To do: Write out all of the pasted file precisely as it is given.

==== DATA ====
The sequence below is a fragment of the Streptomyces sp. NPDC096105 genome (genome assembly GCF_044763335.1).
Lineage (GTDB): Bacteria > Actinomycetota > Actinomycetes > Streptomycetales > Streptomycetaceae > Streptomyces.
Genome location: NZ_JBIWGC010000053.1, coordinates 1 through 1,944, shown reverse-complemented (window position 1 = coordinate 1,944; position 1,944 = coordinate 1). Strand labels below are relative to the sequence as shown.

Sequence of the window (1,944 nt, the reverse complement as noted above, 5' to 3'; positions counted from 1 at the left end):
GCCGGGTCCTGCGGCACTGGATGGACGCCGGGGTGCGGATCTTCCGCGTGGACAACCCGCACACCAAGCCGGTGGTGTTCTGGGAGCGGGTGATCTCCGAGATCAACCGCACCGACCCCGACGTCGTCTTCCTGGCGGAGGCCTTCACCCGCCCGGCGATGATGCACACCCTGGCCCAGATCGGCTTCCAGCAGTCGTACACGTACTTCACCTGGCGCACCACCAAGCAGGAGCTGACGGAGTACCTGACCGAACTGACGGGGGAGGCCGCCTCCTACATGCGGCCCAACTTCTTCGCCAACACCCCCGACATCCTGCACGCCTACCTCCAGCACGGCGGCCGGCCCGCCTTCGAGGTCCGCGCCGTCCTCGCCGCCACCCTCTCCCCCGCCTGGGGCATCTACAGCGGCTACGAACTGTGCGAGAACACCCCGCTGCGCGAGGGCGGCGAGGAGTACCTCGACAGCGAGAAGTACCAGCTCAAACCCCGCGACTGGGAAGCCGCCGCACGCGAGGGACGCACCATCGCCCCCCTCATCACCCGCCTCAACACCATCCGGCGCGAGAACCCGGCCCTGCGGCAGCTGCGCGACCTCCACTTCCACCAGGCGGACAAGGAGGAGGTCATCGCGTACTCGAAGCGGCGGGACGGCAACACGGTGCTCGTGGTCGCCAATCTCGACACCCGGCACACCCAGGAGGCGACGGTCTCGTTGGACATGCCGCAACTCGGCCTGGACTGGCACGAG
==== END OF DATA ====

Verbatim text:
The sequence below is a fragment of the Streptomyces sp. NPDC096105 genome (genome assembly GCF_044763335.1).
Lineage (GTDB): Bacteria > Actinomycetota > Actinomycetes > Streptomycetales > Streptomycetaceae > Streptomyces.
Genome location: NZ_JBIWGC010000053.1, coordinates 1 through 1,944, shown reverse-complemented (window position 1 = coordinate 1,944; position 1,944 = coordinate 1). Strand labels below are relative to the sequence as shown.

Sequence of the window (1,944 nt, the reverse complement as noted above, 5' to 3'; positions counted from 1 at the left end):
GCCGGGTCCTGCGGCACTGGATGGACGCCGGGGTGCGGATCTTCCGCGTGGACAACCCGCACACCAAGCCGGTGGTGTTCTGGGAGCGGGTGATCTCCGAGATCAACCGCACCGACCCCGACGTCGTCTTCCTGGCGGAGGCCTTCACCCGCCCGGCGATGATGCACACCCTGGCCCAGATCGGCTTCCAGCAGTCGTACACGTACTTCACCTGGCGCACCACCAAGCAGGAGCTGACGGAGTACCTGACCGAACTGACGGGGGAGGCCGCCTCCTACATGCGGCCCAACTTCTTCGCCAACACCCCCGACATCCTGCACGCCTACCTCCAGCACGGCGGCCGGCCCGCCTTCGAGGTCCGCGCCGTCCTCGCCGCCACCCTCTCCCCCGCCTGGGGCATCTACAGCGGCTACGAACTGTGCGAGAACACCCCGCTGCGCGAGGGCGGCGAGGAGTACCTCGACAGCGAGAAGTACCAGCTCAAACCCCGCGACTGGGAAGCCGCCGCACGCGAGGGACGCACCATCGCCCCCCTCATCACCCGCCTCAACACCATCCGGCGCGAGAACCCGGCCCTGCGGCAGCTGCGCGACCTCCACTTCCACCAGGCGGACAAGGAGGAGGTCATCGCGTACTCGAAGCGGCGGGACGGCAACACGGTGCTCGTGGTCGCCAATCTCGACACCCGGCACACCCAGGAGGCGACGGTCTCGTTGGACATGCCGCAACTCGGCCTGGACTGGCACGAG